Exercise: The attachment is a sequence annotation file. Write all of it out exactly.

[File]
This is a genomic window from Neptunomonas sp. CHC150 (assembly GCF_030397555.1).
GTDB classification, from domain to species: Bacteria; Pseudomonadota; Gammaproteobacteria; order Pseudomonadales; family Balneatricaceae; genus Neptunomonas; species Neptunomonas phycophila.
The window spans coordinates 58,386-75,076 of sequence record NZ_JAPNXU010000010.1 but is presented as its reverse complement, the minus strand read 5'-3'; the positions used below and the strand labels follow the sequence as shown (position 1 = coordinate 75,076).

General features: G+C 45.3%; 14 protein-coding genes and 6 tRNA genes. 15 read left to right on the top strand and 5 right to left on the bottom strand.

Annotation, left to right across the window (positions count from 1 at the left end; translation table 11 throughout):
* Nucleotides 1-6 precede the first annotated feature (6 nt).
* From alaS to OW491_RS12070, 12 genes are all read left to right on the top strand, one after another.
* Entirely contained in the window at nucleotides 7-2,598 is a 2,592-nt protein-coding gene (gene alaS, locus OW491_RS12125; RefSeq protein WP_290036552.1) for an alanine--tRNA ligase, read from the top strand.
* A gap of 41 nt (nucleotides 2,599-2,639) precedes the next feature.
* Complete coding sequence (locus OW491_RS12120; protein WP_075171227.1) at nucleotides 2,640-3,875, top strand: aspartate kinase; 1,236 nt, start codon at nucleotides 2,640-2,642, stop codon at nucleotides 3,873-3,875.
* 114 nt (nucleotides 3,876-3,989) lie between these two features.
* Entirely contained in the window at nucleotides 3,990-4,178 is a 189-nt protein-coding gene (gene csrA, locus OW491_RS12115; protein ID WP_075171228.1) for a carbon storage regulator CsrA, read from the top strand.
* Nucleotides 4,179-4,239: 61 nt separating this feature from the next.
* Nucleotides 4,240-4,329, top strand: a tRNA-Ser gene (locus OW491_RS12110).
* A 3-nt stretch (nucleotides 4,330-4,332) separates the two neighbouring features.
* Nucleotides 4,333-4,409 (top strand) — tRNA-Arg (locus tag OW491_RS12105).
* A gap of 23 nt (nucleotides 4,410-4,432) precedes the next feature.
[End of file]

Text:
This is a genomic window from Neptunomonas sp. CHC150 (assembly GCF_030397555.1).
GTDB classification, from domain to species: Bacteria; Pseudomonadota; Gammaproteobacteria; order Pseudomonadales; family Balneatricaceae; genus Neptunomonas; species Neptunomonas phycophila.
The window spans coordinates 58,386-75,076 of sequence record NZ_JAPNXU010000010.1 but is presented as its reverse complement, the minus strand read 5'-3'; the positions used below and the strand labels follow the sequence as shown (position 1 = coordinate 75,076).

General features: G+C 45.3%; 14 protein-coding genes and 6 tRNA genes. 15 read left to right on the top strand and 5 right to left on the bottom strand.

Annotation, left to right across the window (positions count from 1 at the left end; translation table 11 throughout):
* Nucleotides 1-6 precede the first annotated feature (6 nt).
* From alaS to OW491_RS12070, 12 genes are all read left to right on the top strand, one after another.
* Entirely contained in the window at nucleotides 7-2,598 is a 2,592-nt protein-coding gene (gene alaS, locus OW491_RS12125; RefSeq protein WP_290036552.1) for an alanine--tRNA ligase, read from the top strand.
* A gap of 41 nt (nucleotides 2,599-2,639) precedes the next feature.
* Complete coding sequence (locus OW491_RS12120; protein WP_075171227.1) at nucleotides 2,640-3,875, top strand: aspartate kinase; 1,236 nt, start codon at nucleotides 2,640-2,642, stop codon at nucleotides 3,873-3,875.
* 114 nt (nucleotides 3,876-3,989) lie between these two features.
* Entirely contained in the window at nucleotides 3,990-4,178 is a 189-nt protein-coding gene (gene csrA, locus OW491_RS12115; protein ID WP_075171228.1) for a carbon storage regulator CsrA, read from the top strand.
* Nucleotides 4,179-4,239: 61 nt separating this feature from the next.
* Nucleotides 4,240-4,329, top strand: a tRNA-Ser gene (locus OW491_RS12110).
* A 3-nt stretch (nucleotides 4,330-4,332) separates the two neighbouring features.
* Nucleotides 4,333-4,409 (top strand) — tRNA-Arg (locus tag OW491_RS12105).
* A gap of 23 nt (nucleotides 4,410-4,432) precedes the next feature.